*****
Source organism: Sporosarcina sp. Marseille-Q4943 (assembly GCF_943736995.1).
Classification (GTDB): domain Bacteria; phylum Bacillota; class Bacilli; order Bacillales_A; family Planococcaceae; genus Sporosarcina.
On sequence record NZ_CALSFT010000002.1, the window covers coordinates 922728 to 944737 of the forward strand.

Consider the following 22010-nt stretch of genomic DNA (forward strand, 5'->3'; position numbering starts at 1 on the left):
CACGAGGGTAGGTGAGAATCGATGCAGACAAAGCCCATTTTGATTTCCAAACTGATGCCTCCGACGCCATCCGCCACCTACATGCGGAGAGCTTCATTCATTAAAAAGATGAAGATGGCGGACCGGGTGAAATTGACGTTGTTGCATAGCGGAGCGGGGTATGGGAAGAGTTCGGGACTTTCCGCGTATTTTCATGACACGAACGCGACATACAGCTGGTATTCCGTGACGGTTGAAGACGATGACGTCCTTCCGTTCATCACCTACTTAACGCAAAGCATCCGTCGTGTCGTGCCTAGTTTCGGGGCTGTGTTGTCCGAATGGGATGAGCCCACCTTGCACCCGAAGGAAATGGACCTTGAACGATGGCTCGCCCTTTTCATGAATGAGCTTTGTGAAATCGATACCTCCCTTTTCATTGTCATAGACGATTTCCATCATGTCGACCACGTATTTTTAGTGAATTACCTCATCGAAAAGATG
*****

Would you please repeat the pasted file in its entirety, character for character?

Source organism: Sporosarcina sp. Marseille-Q4943 (assembly GCF_943736995.1).
Classification (GTDB): domain Bacteria; phylum Bacillota; class Bacilli; order Bacillales_A; family Planococcaceae; genus Sporosarcina.
On sequence record NZ_CALSFT010000002.1, the window covers coordinates 922728 to 944737 of the forward strand.

Consider the following 22010-nt stretch of genomic DNA (forward strand, 5'->3'; position numbering starts at 1 on the left):
CACGAGGGTAGGTGAGAATCGATGCAGACAAAGCCCATTTTGATTTCCAAACTGATGCCTCCGACGCCATCCGCCACCTACATGCGGAGAGCTTCATTCATTAAAAAGATGAAGATGGCGGACCGGGTGAAATTGACGTTGTTGCATAGCGGAGCGGGGTATGGGAAGAGTTCGGGACTTTCCGCGTATTTTCATGACACGAACGCGACATACAGCTGGTATTCCGTGACGGTTGAAGACGATGACGTCCTTCCGTTCATCACCTACTTAACGCAAAGCATCCGTCGTGTCGTGCCTAGTTTCGGGGCTGTGTTGTCCGAATGGGATGAGCCCACCTTGCACCCGAAGGAAATGGACCTTGAACGATGGCTCGCCCTTTTCATGAATGAGCTTTGTGAAATCGATACCTCCCTTTTCATTGTCATAGACGATTTCCATCATGTCGACCACGTATTTTTAGTGAATTACCTCATCGAAAAGATG